Once loyal subscribers, many of Alberta’s 50,000 Muslims and others of Middle Eastern descent have stopped reading the Journal. Lawyer Bob Aloneissi, Edmonton-born of Lebanese parents, has a framed picture of Wayne Gretzky in his office and another of him and his brother Mayher at Klondike Days. “I was so disappointed,” says Aloneissi. “You expect so much more when you grow up with the Journal. Everyone realizes it’s a business. But it’s like the law. Law is a business but there are obligations and responsibilities.”
Publisher Linda Hughes knows the paper has hurt Arab readers, especially with “Apocalyptic Creed,” an April 2002 editorial penned at CanWest headquarters in Winnipeg which all member papers were forced to run. The Journal ran angry letters for weeks and encourages members of the Arab and Muslim community to write op-ed responses when they feel wronged. “Maybe that’s unfair of us because these people aren’t in the business of writing,” says Hughes. “But certainly that offer stands. And we’d like to think that since that editorial, we have taken care and we haven’t had any complaints, I believe, since that time.”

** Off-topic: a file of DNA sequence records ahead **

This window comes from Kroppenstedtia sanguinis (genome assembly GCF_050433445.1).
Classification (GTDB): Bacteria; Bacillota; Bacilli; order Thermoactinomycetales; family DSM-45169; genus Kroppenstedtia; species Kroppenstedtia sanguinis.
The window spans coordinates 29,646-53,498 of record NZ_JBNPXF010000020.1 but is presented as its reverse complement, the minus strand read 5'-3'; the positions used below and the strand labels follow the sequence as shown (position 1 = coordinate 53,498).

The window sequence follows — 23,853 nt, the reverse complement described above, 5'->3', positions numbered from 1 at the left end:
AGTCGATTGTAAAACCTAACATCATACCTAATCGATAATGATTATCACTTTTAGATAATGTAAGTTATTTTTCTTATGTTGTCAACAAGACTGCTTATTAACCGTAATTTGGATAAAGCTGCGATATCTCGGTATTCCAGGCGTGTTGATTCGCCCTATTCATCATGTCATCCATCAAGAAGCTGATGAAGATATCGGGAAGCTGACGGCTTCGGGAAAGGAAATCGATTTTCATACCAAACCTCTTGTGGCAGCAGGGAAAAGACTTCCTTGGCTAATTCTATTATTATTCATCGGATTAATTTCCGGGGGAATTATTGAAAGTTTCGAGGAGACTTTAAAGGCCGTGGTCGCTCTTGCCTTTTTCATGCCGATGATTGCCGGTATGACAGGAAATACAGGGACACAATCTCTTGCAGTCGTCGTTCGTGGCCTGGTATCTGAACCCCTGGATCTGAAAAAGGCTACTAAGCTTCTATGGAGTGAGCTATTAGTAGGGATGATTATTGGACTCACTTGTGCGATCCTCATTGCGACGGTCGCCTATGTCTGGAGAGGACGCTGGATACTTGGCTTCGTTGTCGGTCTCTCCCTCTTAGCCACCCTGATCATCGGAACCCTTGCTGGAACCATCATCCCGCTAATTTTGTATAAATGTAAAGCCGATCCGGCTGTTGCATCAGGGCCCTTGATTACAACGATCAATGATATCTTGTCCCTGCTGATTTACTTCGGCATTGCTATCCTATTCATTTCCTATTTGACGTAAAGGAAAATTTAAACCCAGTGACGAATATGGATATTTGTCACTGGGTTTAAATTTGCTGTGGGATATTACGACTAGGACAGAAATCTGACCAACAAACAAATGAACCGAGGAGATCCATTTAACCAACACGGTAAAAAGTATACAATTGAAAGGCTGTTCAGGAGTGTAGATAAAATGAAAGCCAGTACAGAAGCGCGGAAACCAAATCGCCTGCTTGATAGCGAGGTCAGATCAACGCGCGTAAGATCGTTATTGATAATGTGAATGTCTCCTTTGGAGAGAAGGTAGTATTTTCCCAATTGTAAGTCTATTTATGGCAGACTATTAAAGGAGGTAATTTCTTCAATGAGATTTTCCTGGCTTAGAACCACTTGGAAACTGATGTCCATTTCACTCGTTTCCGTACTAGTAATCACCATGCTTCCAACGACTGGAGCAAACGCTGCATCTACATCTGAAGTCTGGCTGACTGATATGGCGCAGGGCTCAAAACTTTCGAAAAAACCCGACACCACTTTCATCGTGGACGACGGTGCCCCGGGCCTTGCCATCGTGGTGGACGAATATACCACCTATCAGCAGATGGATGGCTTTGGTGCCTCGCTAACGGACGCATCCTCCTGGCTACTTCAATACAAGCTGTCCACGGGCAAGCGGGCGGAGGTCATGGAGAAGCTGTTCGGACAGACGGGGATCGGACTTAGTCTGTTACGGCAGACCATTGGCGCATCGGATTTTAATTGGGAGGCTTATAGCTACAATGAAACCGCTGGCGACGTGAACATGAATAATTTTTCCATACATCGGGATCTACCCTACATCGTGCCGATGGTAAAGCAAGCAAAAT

Two national studies of media concentration—the Senate Special Committee on Mass Media in 1970 and the Royal Commission on Newspapers in 1980—predicted these conflicts. Both concluded media monopolies lead to a limited spectrum of opinions and voices and were therefore inherently contrary to the public interest. The senate committee report held that “this country should no longer tolerate a situation where the public interest, in so vital a field as information, is dependent on the greed or goodwill of an extremely privileged group of businessmen.” Warnings went unheeded. Leap forward to 2002 and repeat. After CanWest perturbed readers and newspaper staff by forcing its member dailies to run national editorials, a group of senators announced another study on media concentration. The Standing Senate Committee on Transport and Communications has been conducting hearings since April 2003. Meanwhile, CanWest, Canada’s largest media conglomerate, is $3-billion in debt and window shopping for radio stations and billboard companies to expand its “media platform” and enlarge its “aggregate audience.”